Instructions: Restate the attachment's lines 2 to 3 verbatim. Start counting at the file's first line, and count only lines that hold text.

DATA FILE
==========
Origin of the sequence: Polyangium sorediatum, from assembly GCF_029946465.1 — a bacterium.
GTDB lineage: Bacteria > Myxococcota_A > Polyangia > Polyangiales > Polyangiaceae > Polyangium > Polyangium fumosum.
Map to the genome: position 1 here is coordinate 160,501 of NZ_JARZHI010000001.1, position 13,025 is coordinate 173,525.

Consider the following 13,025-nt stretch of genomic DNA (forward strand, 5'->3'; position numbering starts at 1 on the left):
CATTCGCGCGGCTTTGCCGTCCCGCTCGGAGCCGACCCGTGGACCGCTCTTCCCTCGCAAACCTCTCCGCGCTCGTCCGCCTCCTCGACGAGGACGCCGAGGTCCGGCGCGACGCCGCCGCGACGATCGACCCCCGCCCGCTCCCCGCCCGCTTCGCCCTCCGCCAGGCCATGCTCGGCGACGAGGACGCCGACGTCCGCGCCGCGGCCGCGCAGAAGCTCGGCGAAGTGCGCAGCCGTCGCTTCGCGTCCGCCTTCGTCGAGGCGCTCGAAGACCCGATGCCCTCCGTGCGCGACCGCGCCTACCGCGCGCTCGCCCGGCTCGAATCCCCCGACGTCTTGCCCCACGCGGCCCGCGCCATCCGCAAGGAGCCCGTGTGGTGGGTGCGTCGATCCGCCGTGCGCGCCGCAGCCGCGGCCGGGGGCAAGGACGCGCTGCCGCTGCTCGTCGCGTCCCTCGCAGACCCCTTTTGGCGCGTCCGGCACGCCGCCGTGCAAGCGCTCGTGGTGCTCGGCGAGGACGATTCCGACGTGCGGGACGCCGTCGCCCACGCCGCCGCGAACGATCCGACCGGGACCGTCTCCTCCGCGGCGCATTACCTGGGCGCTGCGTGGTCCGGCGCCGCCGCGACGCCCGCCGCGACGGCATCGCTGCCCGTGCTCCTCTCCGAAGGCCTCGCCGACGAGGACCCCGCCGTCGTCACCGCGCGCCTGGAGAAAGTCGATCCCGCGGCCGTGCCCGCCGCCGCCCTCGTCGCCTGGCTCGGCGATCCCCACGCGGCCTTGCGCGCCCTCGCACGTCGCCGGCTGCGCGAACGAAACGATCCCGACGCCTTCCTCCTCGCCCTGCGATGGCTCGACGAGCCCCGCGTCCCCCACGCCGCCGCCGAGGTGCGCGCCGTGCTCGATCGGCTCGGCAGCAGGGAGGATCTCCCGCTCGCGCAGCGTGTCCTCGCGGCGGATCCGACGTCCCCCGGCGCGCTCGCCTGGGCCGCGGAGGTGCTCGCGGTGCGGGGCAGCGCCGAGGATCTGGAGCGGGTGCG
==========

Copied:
GTDB lineage: Bacteria > Myxococcota_A > Polyangia > Polyangiales > Polyangiaceae > Polyangium > Polyangium fumosum.
Map to the genome: position 1 here is coordinate 160,501 of NZ_JARZHI010000001.1, position 13,025 is coordinate 173,525.